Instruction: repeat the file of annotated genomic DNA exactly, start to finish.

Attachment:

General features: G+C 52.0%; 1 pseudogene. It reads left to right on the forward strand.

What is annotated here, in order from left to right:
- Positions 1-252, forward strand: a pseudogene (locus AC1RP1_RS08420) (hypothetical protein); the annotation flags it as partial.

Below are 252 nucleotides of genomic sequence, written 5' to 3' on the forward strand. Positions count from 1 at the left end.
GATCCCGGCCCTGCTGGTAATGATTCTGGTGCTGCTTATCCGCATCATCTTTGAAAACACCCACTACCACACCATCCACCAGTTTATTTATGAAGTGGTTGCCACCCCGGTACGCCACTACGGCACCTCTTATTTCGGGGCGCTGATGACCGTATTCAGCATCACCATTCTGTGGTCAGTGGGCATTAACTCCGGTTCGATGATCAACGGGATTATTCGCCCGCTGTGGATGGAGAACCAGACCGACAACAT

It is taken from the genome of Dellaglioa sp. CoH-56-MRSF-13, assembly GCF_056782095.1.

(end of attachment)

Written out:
General features: G+C 52.0%; 1 pseudogene. It reads left to right on the forward strand.

What is annotated here, in order from left to right:
- Positions 1-252, forward strand: a pseudogene (locus AC1RP1_RS08420) (hypothetical protein); the annotation flags it as partial.

Below are 252 nucleotides of genomic sequence, written 5' to 3' on the forward strand. Positions count from 1 at the left end.
GATCCCGGCCCTGCTGGTAATGATTCTGGTGCTGCTTATCCGCATCATCTTTGAAAACACCCACTACCACACCATCCACCAGTTTATTTATGAAGTGGTTGCCACCCCGGTACGCCACTACGGCACCTCTTATTTCGGGGCGCTGATGACCGTATTCAGCATCACCATTCTGTGGTCAGTGGGCATTAACTCCGGTTCGATGATCAACGGGATTATTCGCCCGCTGTGGATGGAGAACCAGACCGACAACAT

It is taken from the genome of Dellaglioa sp. CoH-56-MRSF-13, assembly GCF_056782095.1.